Using the Right Toothbrush

1 May
When it comes to oral care, consistency is everything. The single most important element of good oral care is following a regular routine of twice-daily tooth brushing and daily flossing.Using the right toothbrush can make your daily oral care routine...
Read more »

Sports Guards: Protecting Your Teeth

3 Apr
Mouthguards aren’t just for adults! Remember to add a mouthguard for each child to your list of school supplies. Protecting your child’s head, jaw and teeth, even for seemingly non-contact sports, is very important. Mouthguards not only protect the teeth....
Read more »

Grinding: What You Should Know

1 Mar
  Bruxism is the involuntary clenching, grinding and gnashing of the teeth. About half of the population does it from time to time. Around five per cent of the population are regular, forceful tooth grinders. Often it happens during sleep,...
Read more »

Treating and Preventing Bad Breath

1 Feb
Treatment for bad breath (halitosis) will depend on its cause. Usually, the most effective treatment is improving your dental hygiene. As part of your daily routine, you should: -floss between your teeth -brush your teeth and gums -clean your tongue...
Read more »

Protecting Your Teeth With Sealants

1 Dec
Sealants can stop cavities before they begin Children are prone to cavities because of the natural shape of their growing teeth. When first molars come in around age 6, deep crevices called pits and fissures form on the chewing surfaces...
Read more »

Oral Habits

1 Nov

Undesirable oral habits are quite common among babies and young children. They are also prevalent among adults. Because such habits can do damage to the teeth or jaws that is unsightly, expensive to repair, or even dangerous, it is important to address such behaviors as early as possible. Sometimes, simple measures can discourage such problematic actions, but sometimes intervention, either in terms of behavior modification or the use of a preventive dental appliances, may be necessary.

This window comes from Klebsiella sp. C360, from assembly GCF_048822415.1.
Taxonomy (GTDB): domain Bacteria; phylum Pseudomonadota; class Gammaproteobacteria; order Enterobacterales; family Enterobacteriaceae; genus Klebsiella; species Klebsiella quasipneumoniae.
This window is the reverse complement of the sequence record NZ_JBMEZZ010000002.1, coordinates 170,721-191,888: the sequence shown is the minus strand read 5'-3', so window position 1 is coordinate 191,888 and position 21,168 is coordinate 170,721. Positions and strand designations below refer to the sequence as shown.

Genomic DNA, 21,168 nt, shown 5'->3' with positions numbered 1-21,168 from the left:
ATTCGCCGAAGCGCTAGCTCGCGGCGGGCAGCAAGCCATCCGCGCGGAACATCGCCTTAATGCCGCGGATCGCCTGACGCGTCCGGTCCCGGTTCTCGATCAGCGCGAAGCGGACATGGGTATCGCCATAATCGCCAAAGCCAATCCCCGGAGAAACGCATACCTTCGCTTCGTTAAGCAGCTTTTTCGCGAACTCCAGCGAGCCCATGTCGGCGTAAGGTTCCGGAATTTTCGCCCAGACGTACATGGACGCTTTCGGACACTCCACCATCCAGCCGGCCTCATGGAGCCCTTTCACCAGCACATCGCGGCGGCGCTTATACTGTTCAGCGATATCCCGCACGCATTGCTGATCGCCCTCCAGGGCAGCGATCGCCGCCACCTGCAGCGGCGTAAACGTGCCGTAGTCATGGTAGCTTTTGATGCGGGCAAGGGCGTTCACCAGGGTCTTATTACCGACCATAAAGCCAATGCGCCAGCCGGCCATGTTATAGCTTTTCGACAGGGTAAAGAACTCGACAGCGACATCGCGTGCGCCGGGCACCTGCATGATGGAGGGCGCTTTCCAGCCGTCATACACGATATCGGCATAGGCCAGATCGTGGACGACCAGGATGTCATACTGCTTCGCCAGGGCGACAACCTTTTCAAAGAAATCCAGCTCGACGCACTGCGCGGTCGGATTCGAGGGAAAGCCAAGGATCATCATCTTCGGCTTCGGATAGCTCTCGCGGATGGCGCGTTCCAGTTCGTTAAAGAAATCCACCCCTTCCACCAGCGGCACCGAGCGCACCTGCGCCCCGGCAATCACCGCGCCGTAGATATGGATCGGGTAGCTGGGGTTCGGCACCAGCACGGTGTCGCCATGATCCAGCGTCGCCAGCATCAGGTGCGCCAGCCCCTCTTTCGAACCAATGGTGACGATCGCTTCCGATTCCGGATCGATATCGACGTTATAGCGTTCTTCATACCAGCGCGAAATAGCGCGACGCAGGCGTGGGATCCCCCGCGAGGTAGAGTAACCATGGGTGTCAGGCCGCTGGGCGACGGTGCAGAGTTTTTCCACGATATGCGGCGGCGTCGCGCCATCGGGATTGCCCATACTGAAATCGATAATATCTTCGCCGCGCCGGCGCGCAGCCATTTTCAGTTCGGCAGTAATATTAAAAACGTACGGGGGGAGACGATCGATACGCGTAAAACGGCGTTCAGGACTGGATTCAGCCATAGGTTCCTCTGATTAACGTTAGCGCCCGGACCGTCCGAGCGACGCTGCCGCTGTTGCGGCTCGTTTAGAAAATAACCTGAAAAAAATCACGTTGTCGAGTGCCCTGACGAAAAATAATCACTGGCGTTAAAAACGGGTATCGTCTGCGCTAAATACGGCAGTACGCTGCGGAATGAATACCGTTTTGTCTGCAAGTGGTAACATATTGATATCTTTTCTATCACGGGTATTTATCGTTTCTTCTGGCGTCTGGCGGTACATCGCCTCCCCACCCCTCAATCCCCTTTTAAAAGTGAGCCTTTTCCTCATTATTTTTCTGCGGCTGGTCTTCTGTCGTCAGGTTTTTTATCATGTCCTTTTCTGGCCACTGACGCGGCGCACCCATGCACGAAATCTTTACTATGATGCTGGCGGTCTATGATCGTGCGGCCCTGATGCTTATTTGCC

Oral Habits of Babies and Children
Some oral habits of babies, such as sucking, are universal and completely normal. They only become troublesome if they persist and begin to affect the bite and jaw formation.

download (1)Thumb Sucking
Thumb sucking is a very common self-soothing behavior in babies, but can be detrimental to the alignment of the teeth if it continues as children get older. Some parents can help discourage thumb sucking by offering comfort during times of stress and offering the child praise for refraining from the practice. Once the child is a bit older, the dentist may be able to explain the troubles that thumb sucking can cause, thus helping to discourage the behavior. When necessary, behavior modification therapy, such as first substituting a pacifier for the thumb and then weaning from the pacifier, may prove effective. In situations where the child is resistant, preventive appliances can also be helpful.
Pacifier Use
Prolonged use of pacifiers into early childhood can lead to changes in tooth alignment or may delay speech development. It can cause a child’s upper front teeth to slant outwards, or they may not erupt properly. Most children will stop using pacifiers on their own, between the ages of two and four. If your child is set on using a pacifier beyond this age then you may need to take action to wean them off this habit before it causes permanent damage to their newly erupted permanent teeth.